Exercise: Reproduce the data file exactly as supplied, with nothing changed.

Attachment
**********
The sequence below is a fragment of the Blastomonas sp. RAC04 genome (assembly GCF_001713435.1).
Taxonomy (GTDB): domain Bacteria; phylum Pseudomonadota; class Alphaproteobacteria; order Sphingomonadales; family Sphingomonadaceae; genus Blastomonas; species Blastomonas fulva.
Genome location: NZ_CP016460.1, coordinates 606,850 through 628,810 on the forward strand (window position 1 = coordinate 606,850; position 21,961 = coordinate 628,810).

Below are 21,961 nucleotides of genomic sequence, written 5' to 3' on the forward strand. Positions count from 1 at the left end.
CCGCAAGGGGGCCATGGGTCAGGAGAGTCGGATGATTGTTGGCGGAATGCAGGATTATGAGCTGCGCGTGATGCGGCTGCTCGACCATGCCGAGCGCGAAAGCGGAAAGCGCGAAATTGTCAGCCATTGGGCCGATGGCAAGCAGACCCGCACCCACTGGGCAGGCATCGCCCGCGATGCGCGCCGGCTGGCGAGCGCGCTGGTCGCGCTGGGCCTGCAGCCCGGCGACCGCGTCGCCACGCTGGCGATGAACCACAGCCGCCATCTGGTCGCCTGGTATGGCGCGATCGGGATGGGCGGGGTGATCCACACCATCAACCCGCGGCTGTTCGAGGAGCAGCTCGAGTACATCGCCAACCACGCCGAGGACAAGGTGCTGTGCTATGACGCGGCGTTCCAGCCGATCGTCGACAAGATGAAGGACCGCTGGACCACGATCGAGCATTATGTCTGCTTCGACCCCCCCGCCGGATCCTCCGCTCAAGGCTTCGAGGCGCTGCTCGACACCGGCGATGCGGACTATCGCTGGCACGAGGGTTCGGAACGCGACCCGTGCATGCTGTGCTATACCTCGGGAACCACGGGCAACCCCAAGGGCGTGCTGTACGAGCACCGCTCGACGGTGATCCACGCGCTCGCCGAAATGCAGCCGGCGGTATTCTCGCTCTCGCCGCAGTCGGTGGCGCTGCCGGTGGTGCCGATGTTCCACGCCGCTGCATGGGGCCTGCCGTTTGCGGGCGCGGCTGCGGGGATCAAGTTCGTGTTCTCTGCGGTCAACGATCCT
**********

The sequence below is a fragment of the Blastomonas sp. RAC04 genome (assembly GCF_001713435.1).
Taxonomy (GTDB): domain Bacteria; phylum Pseudomonadota; class Alphaproteobacteria; order Sphingomonadales; family Sphingomonadaceae; genus Blastomonas; species Blastomonas fulva.
Genome location: NZ_CP016460.1, coordinates 606,850 through 628,810 on the forward strand (window position 1 = coordinate 606,850; position 21,961 = coordinate 628,810).

Below are 21,961 nucleotides of genomic sequence, written 5' to 3' on the forward strand. Positions count from 1 at the left end.
CCGCAAGGGGGCCATGGGTCAGGAGAGTCGGATGATTGTTGGCGGAATGCAGGATTATGAGCTGCGCGTGATGCGGCTGCTCGACCATGCCGAGCGCGAAAGCGGAAAGCGCGAAATTGTCAGCCATTGGGCCGATGGCAAGCAGACCCGCACCCACTGGGCAGGCATCGCCCGCGATGCGCGCCGGCTGGCGAGCGCGCTGGTCGCGCTGGGCCTGCAGCCCGGCGACCGCGTCGCCACGCTGGCGATGAACCACAGCCGCCATCTGGTCGCCTGGTATGGCGCGATCGGGATGGGCGGGGTGATCCACACCATCAACCCGCGGCTGTTCGAGGAGCAGCTCGAGTACATCGCCAACCACGCCGAGGACAAGGTGCTGTGCTATGACGCGGCGTTCCAGCCGATCGTCGACAAGATGAAGGACCGCTGGACCACGATCGAGCATTATGTCTGCTTCGACCCCCCCGCCGGATCCTCCGCTCAAGGCTTCGAGGCGCTGCTCGACACCGGCGATGCGGACTATCGCTGGCACGAGGGTTCGGAACGCGACCCGTGCATGCTGTGCTATACCTCGGGAACCACGGGCAACCCCAAGGGCGTGCTGTACGAGCACCGCTCGACGGTGATCCACGCGCTCGCCGAAATGCAGCCGGCGGTATTCTCGCTCTCGCCGCAGTCGGTGGCGCTGCCGGTGGTGCCGATGTTCCACGCCGCTGCATGGGGCCTGCCGTTTGCGGGCGCGGCTGCGGGGATCAAGTTCGTGTTCTCTGCGGTCAACGATCCT